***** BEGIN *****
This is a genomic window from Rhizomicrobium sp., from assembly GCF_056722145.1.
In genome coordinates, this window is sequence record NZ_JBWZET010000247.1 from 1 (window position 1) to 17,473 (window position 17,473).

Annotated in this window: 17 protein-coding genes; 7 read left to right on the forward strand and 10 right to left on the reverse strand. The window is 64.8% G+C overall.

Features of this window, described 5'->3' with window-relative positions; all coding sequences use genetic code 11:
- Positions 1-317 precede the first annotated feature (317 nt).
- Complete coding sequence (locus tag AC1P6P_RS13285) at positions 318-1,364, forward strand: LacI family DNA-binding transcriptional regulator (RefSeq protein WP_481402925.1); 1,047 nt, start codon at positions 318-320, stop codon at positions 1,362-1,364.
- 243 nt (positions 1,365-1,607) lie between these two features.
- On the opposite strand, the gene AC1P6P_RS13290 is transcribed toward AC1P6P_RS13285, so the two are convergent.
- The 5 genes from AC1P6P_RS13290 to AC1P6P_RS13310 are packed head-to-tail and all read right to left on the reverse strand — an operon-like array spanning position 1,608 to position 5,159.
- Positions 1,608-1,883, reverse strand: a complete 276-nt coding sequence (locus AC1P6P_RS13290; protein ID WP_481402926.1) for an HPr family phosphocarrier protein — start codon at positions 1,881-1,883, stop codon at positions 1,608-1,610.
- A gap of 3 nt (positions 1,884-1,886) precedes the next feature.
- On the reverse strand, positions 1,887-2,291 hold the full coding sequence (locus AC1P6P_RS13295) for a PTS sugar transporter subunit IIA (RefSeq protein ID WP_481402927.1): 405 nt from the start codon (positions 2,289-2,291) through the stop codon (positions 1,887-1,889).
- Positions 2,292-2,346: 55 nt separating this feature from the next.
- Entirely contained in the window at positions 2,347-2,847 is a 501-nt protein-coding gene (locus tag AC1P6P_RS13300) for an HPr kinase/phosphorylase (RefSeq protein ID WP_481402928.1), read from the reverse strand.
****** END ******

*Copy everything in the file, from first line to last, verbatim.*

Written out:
This is a genomic window from Rhizomicrobium sp., from assembly GCF_056722145.1.
In genome coordinates, this window is sequence record NZ_JBWZET010000247.1 from 1 (window position 1) to 17,473 (window position 17,473).

Annotated in this window: 17 protein-coding genes; 7 read left to right on the forward strand and 10 right to left on the reverse strand. The window is 64.8% G+C overall.

Features of this window, described 5'->3' with window-relative positions; all coding sequences use genetic code 11:
- Positions 1-317 precede the first annotated feature (317 nt).
- Complete coding sequence (locus tag AC1P6P_RS13285) at positions 318-1,364, forward strand: LacI family DNA-binding transcriptional regulator (RefSeq protein WP_481402925.1); 1,047 nt, start codon at positions 318-320, stop codon at positions 1,362-1,364.
- 243 nt (positions 1,365-1,607) lie between these two features.
- On the opposite strand, the gene AC1P6P_RS13290 is transcribed toward AC1P6P_RS13285, so the two are convergent.
- The 5 genes from AC1P6P_RS13290 to AC1P6P_RS13310 are packed head-to-tail and all read right to left on the reverse strand — an operon-like array spanning position 1,608 to position 5,159.
- Positions 1,608-1,883, reverse strand: a complete 276-nt coding sequence (locus AC1P6P_RS13290; protein ID WP_481402926.1) for an HPr family phosphocarrier protein — start codon at positions 1,881-1,883, stop codon at positions 1,608-1,610.
- A gap of 3 nt (positions 1,884-1,886) precedes the next feature.
- On the reverse strand, positions 1,887-2,291 hold the full coding sequence (locus AC1P6P_RS13295) for a PTS sugar transporter subunit IIA (RefSeq protein ID WP_481402927.1): 405 nt from the start codon (positions 2,289-2,291) through the stop codon (positions 1,887-1,889).
- Positions 2,292-2,346: 55 nt separating this feature from the next.
- Entirely contained in the window at positions 2,347-2,847 is a 501-nt protein-coding gene (locus tag AC1P6P_RS13300) for an HPr kinase/phosphorylase (RefSeq protein ID WP_481402928.1), read from the reverse strand.